As a psychologist that works with lots of college students, I see how important study skills are. Many of my clients discover that their high school study skills didn’t set them up for success in college. Even though they are capable students, they find themselves struggling in class. They become demoralized, their self-esteem takes a hit, and they may even find that their academic struggles stir up anxiety or trigger a depressive episode.
Fortunately, as a clinical psychologist, I studied learning and memory. If my clients are struggling, I give them a few research-backed study tips and refer out to a great educational therapist or skilled tutor if they need more specialized support.
So what are my favorite scientifically-grounded study skills?
Study in a Talking-Free Environment
For my clients who love studying in coffee shops, this is a hard suggestion for them to take. They argue that background noise helps them focus. That’s fine and dandy, but make sure the background noise doesn’t involve people talking. Studies show that hearing verbal content (i.e., words) in the background interferes with learning new content if the content is also language-based. Considering that any studying you’re doing will be language-based, better to stay away from social coffee shops or listening to music with lyrics.
Learn Material in Your Own Words
You may have heard about the push to have students be engaged learners instead of rote learners. When a student is rote learning, they’re basically just memorizing facts. They’re not engaging with the material and processing it.
Imagine trying to memorize information that just looks like random symbols. Now imagine trying to memorize information that is in English and actually has meaning to you. So instead of trying to memorize your professor’s words verbatim, “translate” your professor’s content into content that’s meaningful to you.
Learn Material in Multiple Ways
Remember that old saying that some people learn best verbally and others learn best visually? Research actually shows that people learn best when it’s presented and learned in varying ways. That’s because visual material uses one part of the brain, audio material uses another part of the brain, and kinesthetic learning uses yet another part of the brain.
By engaging numerous systems in your brain while learning, you’ll have multiple pathways to tap into when trying to recall the information later. So, even if you’re a very visual learner, throw in some language-based or kinesthetic-based methods into the mix for optimal learning.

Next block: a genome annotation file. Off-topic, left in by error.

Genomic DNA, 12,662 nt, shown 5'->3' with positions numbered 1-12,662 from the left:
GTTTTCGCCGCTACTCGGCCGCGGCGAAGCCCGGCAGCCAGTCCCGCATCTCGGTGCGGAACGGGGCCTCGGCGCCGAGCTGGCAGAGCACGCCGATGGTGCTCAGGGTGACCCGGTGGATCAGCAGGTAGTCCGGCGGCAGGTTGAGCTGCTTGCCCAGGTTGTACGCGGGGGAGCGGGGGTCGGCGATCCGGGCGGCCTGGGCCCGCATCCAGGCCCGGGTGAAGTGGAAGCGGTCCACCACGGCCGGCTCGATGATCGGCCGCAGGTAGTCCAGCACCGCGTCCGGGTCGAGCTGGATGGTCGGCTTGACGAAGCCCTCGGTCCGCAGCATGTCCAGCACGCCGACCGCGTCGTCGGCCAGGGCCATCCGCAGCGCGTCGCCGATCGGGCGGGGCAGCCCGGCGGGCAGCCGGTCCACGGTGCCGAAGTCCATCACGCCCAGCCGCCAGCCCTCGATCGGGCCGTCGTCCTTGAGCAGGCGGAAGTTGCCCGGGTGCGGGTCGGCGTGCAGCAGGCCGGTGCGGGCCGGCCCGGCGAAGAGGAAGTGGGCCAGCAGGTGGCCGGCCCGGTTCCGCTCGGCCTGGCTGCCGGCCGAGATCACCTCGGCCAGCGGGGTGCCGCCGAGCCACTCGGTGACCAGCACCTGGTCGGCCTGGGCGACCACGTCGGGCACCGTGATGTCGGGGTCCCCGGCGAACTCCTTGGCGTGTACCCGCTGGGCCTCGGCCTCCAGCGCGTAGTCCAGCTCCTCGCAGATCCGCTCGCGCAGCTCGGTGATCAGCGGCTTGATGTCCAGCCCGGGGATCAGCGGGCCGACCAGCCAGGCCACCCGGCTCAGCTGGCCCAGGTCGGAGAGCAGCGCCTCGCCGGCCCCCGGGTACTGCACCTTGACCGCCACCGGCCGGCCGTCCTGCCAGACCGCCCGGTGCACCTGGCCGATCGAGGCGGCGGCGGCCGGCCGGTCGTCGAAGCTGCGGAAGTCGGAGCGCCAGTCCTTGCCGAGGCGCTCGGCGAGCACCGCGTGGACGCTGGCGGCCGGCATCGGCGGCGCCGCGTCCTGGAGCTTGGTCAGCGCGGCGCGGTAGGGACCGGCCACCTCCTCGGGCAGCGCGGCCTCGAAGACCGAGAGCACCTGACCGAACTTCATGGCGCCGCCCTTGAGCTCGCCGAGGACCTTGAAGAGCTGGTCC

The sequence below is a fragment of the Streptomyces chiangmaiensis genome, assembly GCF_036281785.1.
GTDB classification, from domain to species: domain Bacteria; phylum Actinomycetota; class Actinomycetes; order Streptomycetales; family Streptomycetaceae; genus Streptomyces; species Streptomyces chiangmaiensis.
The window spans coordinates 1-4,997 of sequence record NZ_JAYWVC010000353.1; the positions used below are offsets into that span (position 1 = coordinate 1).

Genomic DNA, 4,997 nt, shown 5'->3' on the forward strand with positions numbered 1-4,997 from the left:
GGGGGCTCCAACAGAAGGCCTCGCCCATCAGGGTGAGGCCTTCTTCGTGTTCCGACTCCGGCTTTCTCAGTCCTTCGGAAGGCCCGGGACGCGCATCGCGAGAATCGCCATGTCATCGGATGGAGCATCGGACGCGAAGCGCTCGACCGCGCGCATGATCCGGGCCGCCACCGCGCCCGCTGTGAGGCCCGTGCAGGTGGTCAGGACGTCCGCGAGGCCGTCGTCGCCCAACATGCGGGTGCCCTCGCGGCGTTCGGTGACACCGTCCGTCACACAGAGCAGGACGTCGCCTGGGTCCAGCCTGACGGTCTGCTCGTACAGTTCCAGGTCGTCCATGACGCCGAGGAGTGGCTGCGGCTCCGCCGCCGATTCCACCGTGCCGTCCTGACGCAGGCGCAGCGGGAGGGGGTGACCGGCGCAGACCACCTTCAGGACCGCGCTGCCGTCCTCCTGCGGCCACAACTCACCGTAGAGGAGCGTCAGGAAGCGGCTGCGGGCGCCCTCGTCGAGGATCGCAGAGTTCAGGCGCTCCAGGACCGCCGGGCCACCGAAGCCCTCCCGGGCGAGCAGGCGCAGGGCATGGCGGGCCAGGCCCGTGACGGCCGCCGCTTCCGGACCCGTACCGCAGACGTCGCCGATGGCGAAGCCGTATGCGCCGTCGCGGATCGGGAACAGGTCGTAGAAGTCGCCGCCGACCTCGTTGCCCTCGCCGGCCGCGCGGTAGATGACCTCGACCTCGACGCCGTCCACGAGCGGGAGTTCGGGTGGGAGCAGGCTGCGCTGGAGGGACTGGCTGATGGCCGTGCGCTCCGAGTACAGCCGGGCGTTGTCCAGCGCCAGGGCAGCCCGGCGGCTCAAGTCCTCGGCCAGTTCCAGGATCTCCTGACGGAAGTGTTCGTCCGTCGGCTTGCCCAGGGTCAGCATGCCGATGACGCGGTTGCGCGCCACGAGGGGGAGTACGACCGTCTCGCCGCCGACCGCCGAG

Connect New Material with Already Learned Material
By making connections between material you’re trying to learn and material you’ve already successfully learned, you’re leveraging the strength of these already established pathways in your brain to help the new information “stick”.
This study skill also helps organize the material in your mind, deepens your understanding of the material, and gives you yet another pathway to tap into when trying to recall information. A win-win-win!
Distribute Your Studying
This is the opposite of cramming. Whereas cramming has you trying to stuff as much learning and memorization as possible into a short period of time, distributed studying spreads out the material over a prolonged period of time.
Test Yourself Periodically
Testing yourself is a great way to see if the material you’re trying to learn and remember is actually sinking in. When you pair this with distributed studying, you’ve got a winning strategy for long-lasting learning.
How do you do that? Let’s use an example to make this more concrete. Pretend you have midterm for your introductory Spanish class. You might study all of the nouns on one day, making sure to quiz yourself to test your knowledge. Then a couple of days later, you test yourself of those nouns again to assess how much information you retained. You might have forgotten a few, so you review the nouns and keep quizzing yourself. That day, you also add in some verbs to study. You quiz yourself on the verbs a few days later but don’t test yourself on the nouns again for five days. Then, you continue slowly studying small chunks of material and quizzing yourself while you study. You also make sure that you wait longer times to quiz yourself on already studied material. So wait two days, then five days, then a week.
Find that your academic struggles are making you more anxious, depressed, or isolated? Contact Dr. Crystal I. Lee for a free 20 minute consultation to see how she can help.